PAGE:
I will digress a bit from the theme of the blog, but seeing a lot of people having issues with installing the ATI drivers on Ubuntu, I decided to put my thoughts and experience with it here.
I have experimented with the drivers quite a bit. I own Sapphire Radeon HD 4650, and always try out games on Wine(i wish all of them worked in Gnu/Linux) which is the reason I need updated drivers on my rig. Two weeks ago, AMD(then ATI) updated the drivers to 10.8 version. By their claims, these drivers introduce some performance gain, bugfixes and general stability. I installed the driver 30 minutes before writing this post and it actually works pretty good.
Now for the technical part:
What you need is a rig with AMD graphic card powered by a Linux Mint or Ubuntu Lucid distro with installed build-essential. Driver (which in fact is shell script) can be downloaded Here. The script is called ati-driver-installer-[version]-[CPU architecture].run. Download it to new empty folder - lets call it ati in home folder.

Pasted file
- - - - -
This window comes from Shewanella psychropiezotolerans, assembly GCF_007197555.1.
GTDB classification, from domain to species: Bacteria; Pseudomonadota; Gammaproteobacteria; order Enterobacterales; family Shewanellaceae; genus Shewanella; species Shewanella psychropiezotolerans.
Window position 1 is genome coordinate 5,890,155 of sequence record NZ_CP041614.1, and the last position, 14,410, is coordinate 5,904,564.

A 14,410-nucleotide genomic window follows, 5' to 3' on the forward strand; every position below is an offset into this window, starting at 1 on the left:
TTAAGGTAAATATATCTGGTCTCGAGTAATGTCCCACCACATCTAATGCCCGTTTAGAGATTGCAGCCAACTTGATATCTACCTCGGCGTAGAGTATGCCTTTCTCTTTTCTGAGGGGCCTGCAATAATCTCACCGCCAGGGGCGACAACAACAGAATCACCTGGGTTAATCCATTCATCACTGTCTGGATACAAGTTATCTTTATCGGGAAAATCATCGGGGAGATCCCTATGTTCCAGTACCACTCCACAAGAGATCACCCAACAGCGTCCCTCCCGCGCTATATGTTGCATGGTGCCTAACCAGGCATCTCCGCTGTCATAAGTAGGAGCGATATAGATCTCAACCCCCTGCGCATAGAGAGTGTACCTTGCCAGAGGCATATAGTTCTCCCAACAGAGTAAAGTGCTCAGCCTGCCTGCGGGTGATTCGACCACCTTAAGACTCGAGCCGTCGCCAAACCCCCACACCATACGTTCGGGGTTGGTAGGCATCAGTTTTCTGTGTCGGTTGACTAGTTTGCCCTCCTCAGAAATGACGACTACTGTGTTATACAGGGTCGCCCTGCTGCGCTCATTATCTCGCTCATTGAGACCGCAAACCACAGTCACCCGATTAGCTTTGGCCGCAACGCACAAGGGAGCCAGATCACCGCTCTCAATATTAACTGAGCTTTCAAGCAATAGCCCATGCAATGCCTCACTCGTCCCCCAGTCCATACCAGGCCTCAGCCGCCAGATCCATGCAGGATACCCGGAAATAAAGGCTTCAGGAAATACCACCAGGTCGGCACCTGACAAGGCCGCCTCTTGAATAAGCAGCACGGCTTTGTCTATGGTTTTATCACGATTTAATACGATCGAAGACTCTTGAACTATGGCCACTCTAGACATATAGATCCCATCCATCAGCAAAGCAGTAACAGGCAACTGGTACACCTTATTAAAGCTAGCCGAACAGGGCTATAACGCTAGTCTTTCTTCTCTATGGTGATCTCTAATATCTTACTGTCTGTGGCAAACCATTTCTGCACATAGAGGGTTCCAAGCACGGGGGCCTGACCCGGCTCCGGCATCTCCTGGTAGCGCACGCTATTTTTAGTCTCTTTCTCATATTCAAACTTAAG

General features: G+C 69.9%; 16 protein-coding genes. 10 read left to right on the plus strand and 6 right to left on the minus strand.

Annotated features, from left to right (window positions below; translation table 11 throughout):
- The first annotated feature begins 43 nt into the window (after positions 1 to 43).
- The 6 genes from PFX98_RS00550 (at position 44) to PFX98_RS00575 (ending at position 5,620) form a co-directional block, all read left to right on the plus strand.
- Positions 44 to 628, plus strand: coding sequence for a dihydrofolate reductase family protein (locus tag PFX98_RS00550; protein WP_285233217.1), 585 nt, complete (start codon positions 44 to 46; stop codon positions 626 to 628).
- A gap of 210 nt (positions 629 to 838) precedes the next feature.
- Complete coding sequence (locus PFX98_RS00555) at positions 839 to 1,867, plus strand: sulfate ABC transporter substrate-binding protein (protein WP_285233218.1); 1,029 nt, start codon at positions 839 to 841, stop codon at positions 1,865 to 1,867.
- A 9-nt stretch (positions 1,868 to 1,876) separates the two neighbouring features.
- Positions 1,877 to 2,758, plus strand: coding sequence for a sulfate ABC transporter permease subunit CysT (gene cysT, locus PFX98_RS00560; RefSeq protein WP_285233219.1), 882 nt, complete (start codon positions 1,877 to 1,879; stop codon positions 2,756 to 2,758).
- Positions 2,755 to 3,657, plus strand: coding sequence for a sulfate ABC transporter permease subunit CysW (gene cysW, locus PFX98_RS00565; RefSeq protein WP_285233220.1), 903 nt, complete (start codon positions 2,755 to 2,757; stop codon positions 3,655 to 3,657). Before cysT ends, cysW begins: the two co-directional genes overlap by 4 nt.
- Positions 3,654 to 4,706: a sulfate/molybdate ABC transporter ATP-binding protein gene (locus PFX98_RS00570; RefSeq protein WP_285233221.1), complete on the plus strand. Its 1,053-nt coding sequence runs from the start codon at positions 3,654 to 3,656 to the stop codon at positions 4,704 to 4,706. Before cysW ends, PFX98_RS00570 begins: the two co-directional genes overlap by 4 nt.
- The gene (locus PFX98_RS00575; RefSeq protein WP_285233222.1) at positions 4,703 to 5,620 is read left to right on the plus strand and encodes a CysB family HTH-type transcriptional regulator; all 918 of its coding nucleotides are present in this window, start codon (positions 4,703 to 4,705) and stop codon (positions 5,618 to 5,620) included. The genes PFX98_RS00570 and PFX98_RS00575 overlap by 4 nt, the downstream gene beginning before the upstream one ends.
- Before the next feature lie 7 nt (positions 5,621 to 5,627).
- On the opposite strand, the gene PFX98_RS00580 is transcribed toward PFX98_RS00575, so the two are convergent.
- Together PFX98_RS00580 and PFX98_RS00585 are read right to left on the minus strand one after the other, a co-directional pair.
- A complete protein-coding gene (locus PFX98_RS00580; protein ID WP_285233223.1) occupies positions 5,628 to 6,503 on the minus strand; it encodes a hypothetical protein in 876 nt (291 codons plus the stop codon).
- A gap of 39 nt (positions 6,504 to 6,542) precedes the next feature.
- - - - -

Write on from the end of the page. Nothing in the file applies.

Now we have the driver and we can start with installation. Before we actually commence the installation, we have to purge/remove the old ati driver from the system. You should try these commands to remove it:
sudo apt-get purge fglrx
sudo sh /usr/share/fglrx/fglrx-uninstall.sh
After the removing is done, reboot the PC. You could be asked to turn the graphics to low details (safe mode). Do that. Next, open a terminal and navigate to the folder with the driver.
Add permissions for execution to the script:
chmod +x ati-driver-installer-[version]-[CPU architecture].run
Generate distro-specific packages(for lucid or mint 9):
sudo ./ati-driver-installer-[version]-[CPU architecture].run –buildpkg Ubuntu/lucid
or list all available distro builds:
sudo ./ati-driver-installer-[version]-[CPU architecture].run –listpkg
After this operation (if everything went ok) you will have several .deb packages. Install them with the next command:
sudo dpkg -i *.deb
The drivers are installed. If this is your first ATI driver installation, invoke next command to make the initial config:
sudo aticonfig –initial
Reboot the PC, and you’ll have the drivers installed. If you have any problems, refer to the Installation Instructions on the driver’s download page.
Disclaimer: This post is a general guideline for installing the proprietary ati drivers for linux practiced by the author. The author will not accept any liability for any damages/data-loss caused using the technique described above.